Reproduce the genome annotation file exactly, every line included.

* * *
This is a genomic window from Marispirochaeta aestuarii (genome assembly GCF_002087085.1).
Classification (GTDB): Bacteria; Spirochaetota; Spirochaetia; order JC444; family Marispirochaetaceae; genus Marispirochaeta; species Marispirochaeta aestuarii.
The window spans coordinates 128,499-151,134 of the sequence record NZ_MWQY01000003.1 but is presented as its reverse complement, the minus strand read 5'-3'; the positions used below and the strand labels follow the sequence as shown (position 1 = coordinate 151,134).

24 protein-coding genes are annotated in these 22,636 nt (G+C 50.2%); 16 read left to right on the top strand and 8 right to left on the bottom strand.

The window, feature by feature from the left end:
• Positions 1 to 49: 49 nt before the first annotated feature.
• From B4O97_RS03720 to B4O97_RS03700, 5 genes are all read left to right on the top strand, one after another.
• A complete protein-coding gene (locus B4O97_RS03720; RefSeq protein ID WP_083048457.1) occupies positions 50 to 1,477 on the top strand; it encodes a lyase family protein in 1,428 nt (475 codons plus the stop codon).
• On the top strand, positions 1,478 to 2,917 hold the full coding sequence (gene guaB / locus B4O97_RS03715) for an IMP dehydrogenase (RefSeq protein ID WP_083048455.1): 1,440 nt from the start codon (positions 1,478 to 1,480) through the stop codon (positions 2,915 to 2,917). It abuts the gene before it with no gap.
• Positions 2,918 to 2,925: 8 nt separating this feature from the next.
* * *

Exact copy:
This is a genomic window from Marispirochaeta aestuarii (genome assembly GCF_002087085.1).
Classification (GTDB): Bacteria; Spirochaetota; Spirochaetia; order JC444; family Marispirochaetaceae; genus Marispirochaeta; species Marispirochaeta aestuarii.
The window spans coordinates 128,499-151,134 of the sequence record NZ_MWQY01000003.1 but is presented as its reverse complement, the minus strand read 5'-3'; the positions used below and the strand labels follow the sequence as shown (position 1 = coordinate 151,134).

24 protein-coding genes are annotated in these 22,636 nt (G+C 50.2%); 16 read left to right on the top strand and 8 right to left on the bottom strand.

The window, feature by feature from the left end:
• Positions 1 to 49: 49 nt before the first annotated feature.
• From B4O97_RS03720 to B4O97_RS03700, 5 genes are all read left to right on the top strand, one after another.
• A complete protein-coding gene (locus B4O97_RS03720; RefSeq protein ID WP_083048457.1) occupies positions 50 to 1,477 on the top strand; it encodes a lyase family protein in 1,428 nt (475 codons plus the stop codon).
• On the top strand, positions 1,478 to 2,917 hold the full coding sequence (gene guaB / locus B4O97_RS03715) for an IMP dehydrogenase (RefSeq protein ID WP_083048455.1): 1,440 nt from the start codon (positions 1,478 to 1,480) through the stop codon (positions 2,915 to 2,917). It abuts the gene before it with no gap.
• Positions 2,918 to 2,925: 8 nt separating this feature from the next.